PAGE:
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Who can respond? New use-of-force law changes police work in Moses Lake; police chief warns of limitations

Staff Writer | July 8, 2021 1:07 AM

“This was an unprecedented year in the legislature when it comes to police reform,” said Moses Lake Police Chief Kevin Fuhr at a recent city council meeting.

While a number of bills were passed regarding police this year, the main one of interest was House Bill 1310, or state Rep. Jesse Johnson’s use of force bill. It was signed by Gov. Jay Inslee on May 18 and goes into effect July 25 of this year.

The bill requires police to have probable cause before using force, as opposed to reasonable suspicion.

“This is changing completely the way we’ve responded to some of these calls … and there will be some calls that we just absolutely don’t respond to from here on out,” Fuhr said at the June 22 meeting.

In inception, opinions were split between public officials across the state. Some felt that previously, police could make an arrest by any means necessary. Others felt the bill was too broad and didn’t take into account the situations of unique communities.

Fuhr has had numerous recent meetings with the Washington Association of Sheriffs & Police Chiefs (WASPC), as well as the Washington Cities Insurance Authority (WCIA), he said. Both organizations recommend police stop responding to community caretaking functions, such as welfare checks or mental health issues.

Typically, Moses Lake police would check on someone if they haven’t shown up to work or if they were causing a disturbance downtown, he said.

“The unfortunate thing is, I think of the person who’s in mental health crisis in a family member’s home, (and the) family member calls us, and our response is going to be, ‘I’m sorry, it’s not a crime. We can’t respond.’”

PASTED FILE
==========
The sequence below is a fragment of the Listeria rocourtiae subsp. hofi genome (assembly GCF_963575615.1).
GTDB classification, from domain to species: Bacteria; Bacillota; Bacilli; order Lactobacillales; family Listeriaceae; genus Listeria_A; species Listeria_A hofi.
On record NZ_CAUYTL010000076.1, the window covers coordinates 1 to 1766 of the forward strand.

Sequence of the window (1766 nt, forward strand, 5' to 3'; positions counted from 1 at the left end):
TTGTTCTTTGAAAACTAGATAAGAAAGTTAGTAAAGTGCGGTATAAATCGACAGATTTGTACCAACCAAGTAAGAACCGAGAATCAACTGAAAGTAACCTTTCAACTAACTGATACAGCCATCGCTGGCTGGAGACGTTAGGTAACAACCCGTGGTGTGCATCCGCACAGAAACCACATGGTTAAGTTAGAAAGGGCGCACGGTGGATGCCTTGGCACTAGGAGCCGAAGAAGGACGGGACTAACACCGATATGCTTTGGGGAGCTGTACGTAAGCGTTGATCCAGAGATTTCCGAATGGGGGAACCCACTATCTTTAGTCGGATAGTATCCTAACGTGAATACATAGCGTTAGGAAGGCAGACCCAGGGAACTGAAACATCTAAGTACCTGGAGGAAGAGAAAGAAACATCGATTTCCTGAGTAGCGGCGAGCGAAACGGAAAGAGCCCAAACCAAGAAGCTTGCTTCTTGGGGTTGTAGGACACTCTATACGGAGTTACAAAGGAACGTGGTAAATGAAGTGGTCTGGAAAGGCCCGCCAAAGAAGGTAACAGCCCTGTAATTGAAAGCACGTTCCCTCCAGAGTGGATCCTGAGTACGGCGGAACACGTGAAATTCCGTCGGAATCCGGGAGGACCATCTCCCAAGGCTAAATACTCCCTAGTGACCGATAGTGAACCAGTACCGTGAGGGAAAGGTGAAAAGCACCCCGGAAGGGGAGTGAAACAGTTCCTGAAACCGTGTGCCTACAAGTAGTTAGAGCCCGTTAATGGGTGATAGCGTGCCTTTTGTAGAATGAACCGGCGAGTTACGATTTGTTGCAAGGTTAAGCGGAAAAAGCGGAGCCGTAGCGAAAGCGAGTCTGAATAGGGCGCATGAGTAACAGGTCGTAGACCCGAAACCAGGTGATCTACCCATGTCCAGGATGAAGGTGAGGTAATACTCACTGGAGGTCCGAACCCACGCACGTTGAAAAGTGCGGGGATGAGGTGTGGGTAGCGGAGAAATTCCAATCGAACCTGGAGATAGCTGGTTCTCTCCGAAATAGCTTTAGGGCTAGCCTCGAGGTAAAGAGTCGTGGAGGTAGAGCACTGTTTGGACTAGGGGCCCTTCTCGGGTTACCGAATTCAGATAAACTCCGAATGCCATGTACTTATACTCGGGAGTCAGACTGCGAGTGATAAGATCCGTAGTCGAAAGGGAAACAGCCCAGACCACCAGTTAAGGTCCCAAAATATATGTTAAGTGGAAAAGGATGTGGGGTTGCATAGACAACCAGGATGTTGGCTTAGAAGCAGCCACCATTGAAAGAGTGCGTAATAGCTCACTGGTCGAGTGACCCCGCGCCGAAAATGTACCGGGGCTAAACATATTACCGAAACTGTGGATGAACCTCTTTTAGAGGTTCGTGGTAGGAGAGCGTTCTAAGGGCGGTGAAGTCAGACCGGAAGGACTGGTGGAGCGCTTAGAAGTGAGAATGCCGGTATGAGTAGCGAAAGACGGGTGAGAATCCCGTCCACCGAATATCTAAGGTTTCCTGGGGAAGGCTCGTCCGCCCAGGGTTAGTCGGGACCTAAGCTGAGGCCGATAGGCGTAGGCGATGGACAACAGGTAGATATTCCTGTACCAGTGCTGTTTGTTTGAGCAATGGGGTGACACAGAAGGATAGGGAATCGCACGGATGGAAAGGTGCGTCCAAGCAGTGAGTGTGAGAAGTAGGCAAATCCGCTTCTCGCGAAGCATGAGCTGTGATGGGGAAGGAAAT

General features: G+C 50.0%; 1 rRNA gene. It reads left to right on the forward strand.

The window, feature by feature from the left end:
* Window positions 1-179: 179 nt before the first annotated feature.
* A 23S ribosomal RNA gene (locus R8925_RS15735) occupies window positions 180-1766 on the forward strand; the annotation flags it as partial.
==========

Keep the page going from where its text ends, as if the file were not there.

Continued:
That being said, all police do in response to a mental health disturbance is drop the person off at the hospital, Fuhr said.

“Frankly, my argument is an ambulance should be doing that, not a law enforcement officer,” he said.

The WCIA also recommends police stay away from misdemeanor crimes, such as small theft, he said, as well as custody issues.

“Sometimes, those incidents require use of force, and we don’t have a legal authority to be there,” he said.

Under WCIA recommendation, following the use of force bill, police can find a child runaway, but cannot take custody of them unless they volunteer to come along, Fuhr said.

The use of force bill is also putting limits on police pursuits. After July, police will only be allowed to pursue vehicles suspected of major crimes, such as robbery, rape and homicide.

For any lesser offense, police can stop the car, but they can’t require people to get out, can’t pat them down without consent and can’t put them in handcuffs without probable cause, Fuhr said.

“It is now law, and so we can’t violate law, and so there is no discussion as far as us doing it, because it’s been enacted,” he said.

Outsourcing welfare and mental health checks is not the simplest solution either, said Moses Lake Fire Chief Brett Bastian. Within city limits is Moses Lake Fire Department’s jurisdiction, and it already relies on mutual aid from the county and other entities quite often.

Support is limited, he said.

“Fire is aware … about this issue,” he said. “We are already in a position where our call volume is hurting.”

American Medical Response Inc. (AMR) is already at “level zero” quite often, he said, meaning there’s at least one call for help waiting because ambulances are busy.

“Call volume is increasing for everyone, and it’s not just the city,” he said. “It’s increasing for all the agencies surrounding us, and there just isn’t the depth of resource here that you might see in a bigger city.”

It’s important citizens are aware of this, Fuhr said, so they don’t find out during a crisis situation police aren’t coming.

“It’s going to change the level of service we give to our citizens,” he said. “Not because we want to, but because we have to.”